Another successful case study for the region is Mobility for Africa, a 2022 EmpowerWISM finalist, is a social enterprise, working in Zimbabwe that brings solar powered electric transport solutions to women and their families that are affordable, efficient and adapted to peri-urban and rural areas in Sub-Saharan Africa. Tough sturdy renewable energy charged electric bikes and tricycles, branded and backstopped by trained community support services, provide an avenue for marginalized and poor families to overcome distances to services and contribute to dynamic local economies. Powered through community based off grid energy supply, e-tricycles will provide the incentive for increased economic opportunities, creating new local markets, tackling gender inequality and enhancing rural livelihoods.
Case Study: eWaka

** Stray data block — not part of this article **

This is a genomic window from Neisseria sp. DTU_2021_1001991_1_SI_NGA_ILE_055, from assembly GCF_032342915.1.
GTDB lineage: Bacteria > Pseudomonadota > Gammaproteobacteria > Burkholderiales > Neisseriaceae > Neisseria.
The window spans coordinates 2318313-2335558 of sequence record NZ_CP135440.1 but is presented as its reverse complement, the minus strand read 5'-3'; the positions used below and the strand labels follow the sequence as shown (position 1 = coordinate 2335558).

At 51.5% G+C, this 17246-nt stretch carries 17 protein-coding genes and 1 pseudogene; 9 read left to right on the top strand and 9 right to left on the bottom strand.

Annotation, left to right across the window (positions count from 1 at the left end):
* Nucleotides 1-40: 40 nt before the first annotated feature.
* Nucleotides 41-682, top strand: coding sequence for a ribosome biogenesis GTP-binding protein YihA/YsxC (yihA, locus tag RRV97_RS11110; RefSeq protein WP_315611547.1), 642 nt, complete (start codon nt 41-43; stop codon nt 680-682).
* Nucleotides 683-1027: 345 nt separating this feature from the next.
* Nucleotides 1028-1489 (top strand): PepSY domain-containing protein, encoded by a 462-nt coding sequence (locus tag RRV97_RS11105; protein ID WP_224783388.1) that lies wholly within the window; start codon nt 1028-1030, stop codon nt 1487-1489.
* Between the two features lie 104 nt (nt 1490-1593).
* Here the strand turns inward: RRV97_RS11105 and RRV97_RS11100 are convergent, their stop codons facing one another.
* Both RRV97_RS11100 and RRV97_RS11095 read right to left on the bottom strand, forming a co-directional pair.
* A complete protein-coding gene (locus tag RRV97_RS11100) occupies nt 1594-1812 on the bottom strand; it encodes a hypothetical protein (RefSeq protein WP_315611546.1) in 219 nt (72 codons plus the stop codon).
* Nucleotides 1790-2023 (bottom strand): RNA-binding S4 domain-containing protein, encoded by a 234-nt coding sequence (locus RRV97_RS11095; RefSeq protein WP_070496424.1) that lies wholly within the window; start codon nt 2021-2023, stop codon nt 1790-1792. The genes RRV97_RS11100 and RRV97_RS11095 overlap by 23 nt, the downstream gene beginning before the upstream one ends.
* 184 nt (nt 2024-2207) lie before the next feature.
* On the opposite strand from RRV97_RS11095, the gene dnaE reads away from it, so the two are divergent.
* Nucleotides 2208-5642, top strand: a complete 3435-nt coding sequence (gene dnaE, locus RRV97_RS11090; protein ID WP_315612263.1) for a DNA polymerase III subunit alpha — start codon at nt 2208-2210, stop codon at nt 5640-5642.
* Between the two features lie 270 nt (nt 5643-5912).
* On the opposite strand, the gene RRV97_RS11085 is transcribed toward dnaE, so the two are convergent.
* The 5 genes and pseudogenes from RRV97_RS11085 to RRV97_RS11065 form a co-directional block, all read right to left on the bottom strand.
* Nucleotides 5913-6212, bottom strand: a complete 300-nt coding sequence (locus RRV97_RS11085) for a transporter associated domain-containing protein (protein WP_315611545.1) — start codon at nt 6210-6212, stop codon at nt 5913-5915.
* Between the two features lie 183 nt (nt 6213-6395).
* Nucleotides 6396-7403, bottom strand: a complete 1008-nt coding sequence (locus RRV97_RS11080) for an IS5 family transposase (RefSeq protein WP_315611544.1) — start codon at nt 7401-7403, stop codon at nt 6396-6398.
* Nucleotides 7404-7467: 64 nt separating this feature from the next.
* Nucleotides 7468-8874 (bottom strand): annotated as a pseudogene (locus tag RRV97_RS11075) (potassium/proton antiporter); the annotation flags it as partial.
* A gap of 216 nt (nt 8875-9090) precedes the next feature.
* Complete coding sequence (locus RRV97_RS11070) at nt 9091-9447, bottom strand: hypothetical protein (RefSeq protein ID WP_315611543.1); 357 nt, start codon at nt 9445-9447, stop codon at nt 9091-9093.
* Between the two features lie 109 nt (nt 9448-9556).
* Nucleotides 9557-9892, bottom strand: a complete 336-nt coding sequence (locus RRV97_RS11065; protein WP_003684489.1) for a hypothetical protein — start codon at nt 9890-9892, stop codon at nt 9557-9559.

Another EmpowerWISM applicant offering a micromobility service in Africa is eWaka. eWAKA is spearheading sustainable mobility to enhance Africa’s economic prospects by harnessing the power of electric micromobility vehicles. eWAKA’s services address frustrating and disruptive mobility experiences by offering a sustainable solution that will increase connectivity, improve efficiencies, and offer safe, environmentally friendly transportation. eWAKA offers multiple customer segments electric vehicle mobility options that decrease pollution such as greenhouse gases, Co2 and noise, while providing compelling affordability through low electricity prices as compared to fuel, off-grid solar power system solutions and overall low maintenance costs.